Help Us Remember

If you’d like to contribute, please email us at with your thoughts, memories, pics, links, excerpts, etc. Or just request it and you'll be added as a contributor. Thanks.


The Drake Equation

N = R* fp ne fl fi fc L
N = The number of civilizations in The Milky Way Galaxy whose radio emissions are detectable.
R* = The rate of formation of stars suitable for the development of intelligent life.
fp = The fraction of those stars with planetary systems.
ne = The number of planets, per solar system, with an environment suitable for life.
fl = The fraction of suitable planets on which life actually appears.
fi = The fraction of life bearing planets on which intelligent life emerges.
fc = The fraction of civilizations that develop a technology that releases detectable signs of their existence into space.
L = The length of time such civilizations release detectable signals into space.

From SETI's Carl Sagan Center for the Study of Life in the Universe - try out their Drake Equation Calculator.

There are a lot of moments in Cosmos that widened my perspective when I first watched the series. Episode 12, Encyclopedia Galactica, is filled with such moments. In the clip below, just before he launches into his vision of the Encyclopedia Galactica, Sagan addresses the probability of intelligent life in the galaxy using the Drake Equation.

Even for a person with a rudimentary understanding of mathematics like myself, the Drake Equation is a simple way to explore the potential for life in the vast Milky Way, which is always a good time. In the clip, Sagan walks us through the equation, demonstrating just how hard it is to know whether we are alone and unique in the universe, or just pedestrian intelligent life. It ends with a humbling thought:

So if civilizations do not always destroy themselves shortly after discovering radio astronomy, then the sky may be softly humming with messages from the stars, with signals from civilizations enormously older and wiser than we.

He goes on from there to succinctly summarize the central plot of Contact, and leaves us reflecting on the great value of radioastronomy and it's potential to aspire us to take to the stars:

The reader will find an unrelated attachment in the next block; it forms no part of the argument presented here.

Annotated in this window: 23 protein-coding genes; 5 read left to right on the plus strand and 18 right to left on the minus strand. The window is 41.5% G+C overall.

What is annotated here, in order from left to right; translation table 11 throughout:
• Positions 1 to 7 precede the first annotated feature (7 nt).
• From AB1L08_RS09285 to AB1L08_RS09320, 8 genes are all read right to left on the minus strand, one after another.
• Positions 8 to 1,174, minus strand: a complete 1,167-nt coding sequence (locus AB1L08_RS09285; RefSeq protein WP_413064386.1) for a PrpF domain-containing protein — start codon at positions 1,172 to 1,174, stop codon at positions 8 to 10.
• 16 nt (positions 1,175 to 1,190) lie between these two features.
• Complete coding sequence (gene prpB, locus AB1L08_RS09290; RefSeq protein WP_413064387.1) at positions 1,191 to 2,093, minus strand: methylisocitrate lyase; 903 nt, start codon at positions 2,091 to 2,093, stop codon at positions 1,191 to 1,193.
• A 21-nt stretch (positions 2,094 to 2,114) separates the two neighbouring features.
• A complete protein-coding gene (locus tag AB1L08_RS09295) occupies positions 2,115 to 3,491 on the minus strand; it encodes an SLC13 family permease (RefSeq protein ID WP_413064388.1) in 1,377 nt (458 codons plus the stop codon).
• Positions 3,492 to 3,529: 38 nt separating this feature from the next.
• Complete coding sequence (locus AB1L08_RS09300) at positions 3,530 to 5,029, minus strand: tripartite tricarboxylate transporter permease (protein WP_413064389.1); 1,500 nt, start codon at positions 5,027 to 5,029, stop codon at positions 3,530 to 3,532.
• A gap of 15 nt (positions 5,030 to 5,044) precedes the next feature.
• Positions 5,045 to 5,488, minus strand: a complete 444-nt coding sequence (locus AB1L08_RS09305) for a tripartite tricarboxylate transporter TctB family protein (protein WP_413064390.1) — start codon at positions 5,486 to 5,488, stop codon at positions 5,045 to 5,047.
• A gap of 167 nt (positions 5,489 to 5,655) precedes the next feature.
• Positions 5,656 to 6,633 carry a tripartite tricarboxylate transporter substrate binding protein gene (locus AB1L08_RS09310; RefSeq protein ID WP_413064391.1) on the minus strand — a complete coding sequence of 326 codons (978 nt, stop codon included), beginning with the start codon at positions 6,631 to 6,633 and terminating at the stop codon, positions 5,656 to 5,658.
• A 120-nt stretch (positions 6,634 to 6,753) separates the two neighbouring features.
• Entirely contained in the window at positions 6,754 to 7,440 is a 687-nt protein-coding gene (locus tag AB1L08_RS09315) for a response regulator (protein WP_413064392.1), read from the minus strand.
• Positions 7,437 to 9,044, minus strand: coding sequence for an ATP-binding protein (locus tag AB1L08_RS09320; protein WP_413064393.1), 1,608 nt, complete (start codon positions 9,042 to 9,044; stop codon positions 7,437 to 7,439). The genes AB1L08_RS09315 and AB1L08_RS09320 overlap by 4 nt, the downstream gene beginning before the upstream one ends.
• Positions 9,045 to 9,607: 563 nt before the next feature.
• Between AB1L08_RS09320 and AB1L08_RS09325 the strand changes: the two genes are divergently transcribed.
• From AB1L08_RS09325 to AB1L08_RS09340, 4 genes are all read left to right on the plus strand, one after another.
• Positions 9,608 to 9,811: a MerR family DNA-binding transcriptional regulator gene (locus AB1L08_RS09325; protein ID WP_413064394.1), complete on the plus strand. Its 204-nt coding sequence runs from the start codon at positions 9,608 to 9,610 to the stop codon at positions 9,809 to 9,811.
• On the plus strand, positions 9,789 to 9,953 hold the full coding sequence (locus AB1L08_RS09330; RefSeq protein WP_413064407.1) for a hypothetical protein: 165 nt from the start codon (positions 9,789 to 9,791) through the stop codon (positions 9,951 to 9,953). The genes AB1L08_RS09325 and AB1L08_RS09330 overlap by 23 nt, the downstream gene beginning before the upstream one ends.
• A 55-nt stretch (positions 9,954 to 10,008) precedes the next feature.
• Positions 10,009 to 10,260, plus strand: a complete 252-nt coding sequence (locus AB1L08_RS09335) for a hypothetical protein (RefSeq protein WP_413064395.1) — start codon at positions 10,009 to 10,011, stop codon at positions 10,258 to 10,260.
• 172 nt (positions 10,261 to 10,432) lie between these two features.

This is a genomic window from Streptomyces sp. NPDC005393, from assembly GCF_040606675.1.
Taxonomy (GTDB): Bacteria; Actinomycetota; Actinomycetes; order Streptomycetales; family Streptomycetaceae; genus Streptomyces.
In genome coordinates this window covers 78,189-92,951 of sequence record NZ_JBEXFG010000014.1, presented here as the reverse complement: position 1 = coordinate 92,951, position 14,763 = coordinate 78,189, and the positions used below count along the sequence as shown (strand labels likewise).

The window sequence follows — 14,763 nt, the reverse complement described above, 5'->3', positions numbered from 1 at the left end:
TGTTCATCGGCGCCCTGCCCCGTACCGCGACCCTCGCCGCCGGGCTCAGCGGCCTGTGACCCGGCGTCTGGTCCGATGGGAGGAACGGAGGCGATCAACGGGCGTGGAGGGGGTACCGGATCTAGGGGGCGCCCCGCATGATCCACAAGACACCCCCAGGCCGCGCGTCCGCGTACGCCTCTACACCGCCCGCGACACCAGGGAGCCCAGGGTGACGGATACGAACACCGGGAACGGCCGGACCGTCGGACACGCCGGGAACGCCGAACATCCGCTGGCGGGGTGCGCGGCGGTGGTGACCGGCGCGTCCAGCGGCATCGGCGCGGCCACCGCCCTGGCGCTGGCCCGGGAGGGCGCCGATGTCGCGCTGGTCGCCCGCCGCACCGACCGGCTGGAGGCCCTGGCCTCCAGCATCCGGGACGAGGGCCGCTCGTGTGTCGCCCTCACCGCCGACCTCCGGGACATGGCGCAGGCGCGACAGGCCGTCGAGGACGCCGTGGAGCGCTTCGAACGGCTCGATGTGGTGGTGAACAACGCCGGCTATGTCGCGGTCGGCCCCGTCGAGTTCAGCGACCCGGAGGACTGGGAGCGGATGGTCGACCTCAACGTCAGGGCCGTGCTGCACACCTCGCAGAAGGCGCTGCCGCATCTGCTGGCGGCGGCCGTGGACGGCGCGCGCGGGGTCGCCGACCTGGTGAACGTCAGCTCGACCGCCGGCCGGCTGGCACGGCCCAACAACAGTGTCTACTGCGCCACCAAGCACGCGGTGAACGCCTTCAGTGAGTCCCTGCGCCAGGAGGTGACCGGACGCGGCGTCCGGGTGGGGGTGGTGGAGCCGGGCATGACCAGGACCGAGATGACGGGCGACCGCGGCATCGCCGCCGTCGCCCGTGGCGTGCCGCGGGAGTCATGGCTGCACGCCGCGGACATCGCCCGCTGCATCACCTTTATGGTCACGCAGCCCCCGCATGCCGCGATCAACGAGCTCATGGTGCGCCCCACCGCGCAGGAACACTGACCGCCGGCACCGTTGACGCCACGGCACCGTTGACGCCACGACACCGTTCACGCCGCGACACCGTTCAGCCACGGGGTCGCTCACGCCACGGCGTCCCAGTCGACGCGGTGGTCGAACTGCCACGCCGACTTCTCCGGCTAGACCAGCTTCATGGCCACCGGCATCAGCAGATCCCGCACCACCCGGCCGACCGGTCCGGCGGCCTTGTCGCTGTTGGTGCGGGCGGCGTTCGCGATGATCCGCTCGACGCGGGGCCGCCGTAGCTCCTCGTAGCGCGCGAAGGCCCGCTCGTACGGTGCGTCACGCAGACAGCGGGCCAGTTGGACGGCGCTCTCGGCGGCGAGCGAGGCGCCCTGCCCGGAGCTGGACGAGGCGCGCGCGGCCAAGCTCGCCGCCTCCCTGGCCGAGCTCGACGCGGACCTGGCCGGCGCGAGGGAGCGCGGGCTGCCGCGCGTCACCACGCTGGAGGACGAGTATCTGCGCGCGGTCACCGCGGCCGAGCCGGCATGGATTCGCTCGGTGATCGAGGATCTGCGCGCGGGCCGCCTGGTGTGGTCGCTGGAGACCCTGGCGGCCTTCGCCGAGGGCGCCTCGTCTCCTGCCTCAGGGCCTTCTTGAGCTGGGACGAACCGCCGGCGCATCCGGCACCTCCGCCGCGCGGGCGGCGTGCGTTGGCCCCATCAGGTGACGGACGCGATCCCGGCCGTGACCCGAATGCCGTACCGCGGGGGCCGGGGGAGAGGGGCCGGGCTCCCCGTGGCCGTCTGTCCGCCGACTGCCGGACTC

If there are millions of technical civilizations in the milky way, each capable of radio astronomy, how far away is the nearest one? If they're distributed more or less randomly through space, then the nearest one will be some two-hundred light-years away, but within two-hundred light years, there are hundreds of thousands of stars. To find the needle in this haystack requires a dedicated and systematic search.

There are many cosmic radio sources having nothing to do with intelligent life, so how would we know that we were receiving a message? The transmitting civilization could make it very easy for us if they wished. Imagine we're in the course of a systematic search, or in the midst of some more conventional radio observations, and suppose one day we find a strong signal slowly emerging. Not just some background hiss, but a methodical series of pulses. The numbers: 1, 2, 3, 5, 7, 11, 13. A signal made of prime numbers; numbers divisible only by one and themselves. There is no natural astrophysical process that generates prime numbers. We would have to conclude that someone fond of elementary mathematics was saying, "Hello." This would be no more than a beacon to attract our attention. The main message would be subtler, more hidden, far richer. We may have to work hard to find it.

But the beacon's signal alone would be profoundly significant. It would mean that someone had learned to survive technological adolescence, that self-destruction is not inevitable, that we also may have a future. Such knowledge, it seems to me, might be worth a great price."

If that doesn't open up your mind, well, you must have it closed pretty tightly.